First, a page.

On February 7th, third-year law student and Thomas More scholar Kevin Downs took on a challenge that many lawyers may never get to tackle: arguing a case in front of the Ninth Circuit Court of Appeals. The court, seated in Seattle for that session, was considering the case of United States v. Manuel Morfin-Diaz, where Downs, supervised by an Assistant U.S. Attorney, presented oral arguments on behalf of the United States.
Addressing Recent Legal Decisions
Morfin-Diaz is a case that asks if a defendant’s previous state conviction qualified as an “aggravated felony” for purposes of subsequent immigration proceedings and sentencing determinations. The recent U.S. Supreme Court opinion in Descamps v. United States specifically addressed how these issues should be analyzed. Descamps, which was argued at the Supreme Court by 1980 Gonzaga Law graduate Dan B. Johnson, was decided on June 20, 2013.
Delving Into the Law
Though Downs was responsible for arguing this case in front of the Ninth Circuit, this was not the first immigration case he had worked on. While working with an Assistant U.S. Attorney over the summer and fall of 2013, Downs worked with several other law clerks on similarly-framed cases also in front of the Ninth Circuit. This work and familiarity with the issues of the case, along with several months of working closely with supervising Assistant U.S. Attorneys, led to the suggestion that Downs be the one to address oral arguments in front of the Ninth Circuit panel. Audio of the arguments may be heard on the Ninth Circuit Court website.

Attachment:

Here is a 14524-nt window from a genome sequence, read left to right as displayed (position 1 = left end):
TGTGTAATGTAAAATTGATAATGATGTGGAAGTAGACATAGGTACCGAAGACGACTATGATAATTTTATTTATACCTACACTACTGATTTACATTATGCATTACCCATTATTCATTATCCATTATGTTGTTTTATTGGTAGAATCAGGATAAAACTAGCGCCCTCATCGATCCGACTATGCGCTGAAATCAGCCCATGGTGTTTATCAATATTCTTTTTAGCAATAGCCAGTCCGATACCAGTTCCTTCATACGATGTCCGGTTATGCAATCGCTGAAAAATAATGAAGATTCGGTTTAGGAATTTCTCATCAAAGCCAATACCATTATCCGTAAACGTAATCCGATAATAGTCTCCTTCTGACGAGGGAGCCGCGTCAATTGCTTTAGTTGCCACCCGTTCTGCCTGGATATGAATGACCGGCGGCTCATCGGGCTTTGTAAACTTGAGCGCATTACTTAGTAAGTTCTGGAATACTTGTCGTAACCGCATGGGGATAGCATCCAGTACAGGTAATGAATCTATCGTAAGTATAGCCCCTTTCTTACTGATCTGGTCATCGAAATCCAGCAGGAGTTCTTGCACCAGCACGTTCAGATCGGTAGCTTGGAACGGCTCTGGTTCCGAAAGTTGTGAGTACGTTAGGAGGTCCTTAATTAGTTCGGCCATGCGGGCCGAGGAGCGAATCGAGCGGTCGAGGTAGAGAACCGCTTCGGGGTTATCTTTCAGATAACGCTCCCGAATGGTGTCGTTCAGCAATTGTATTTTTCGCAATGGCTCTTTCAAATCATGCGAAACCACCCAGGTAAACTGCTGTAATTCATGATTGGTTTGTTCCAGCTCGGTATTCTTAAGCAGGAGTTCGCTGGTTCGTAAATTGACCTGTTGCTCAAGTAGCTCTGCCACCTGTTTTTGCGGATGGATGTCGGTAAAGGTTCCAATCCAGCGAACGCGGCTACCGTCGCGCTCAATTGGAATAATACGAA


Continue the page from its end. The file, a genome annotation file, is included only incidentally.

A Rare Real-Life Experience
After getting word that he would be presenting oral arguments, Downs delved into preparation. “I spent the last several months researching case law, listening to pre- and post-Descamps arguments, reviewing the record, and discussing the case with my supervisors and fellow law clerks,” explained Downs. “Despite these efforts, I always felt as though there was more to be done. I recognize that arguing at the circuit court level is incredibly rare, particularly for a law school student. I feel very fortunate.”
Putting Experience to Use
After graduation in May, Downs will be returning to his native Montana in order to work as a Law Clerk at the Montana Supreme Court. Before and during law school, Downs has been extraordinarily dedicated to public service, serving around the world in communities that serve marginalized populations. Downs has also been elected as his classmates to be the Commencement Speaker at the May 2014 Law School commencement ceremony.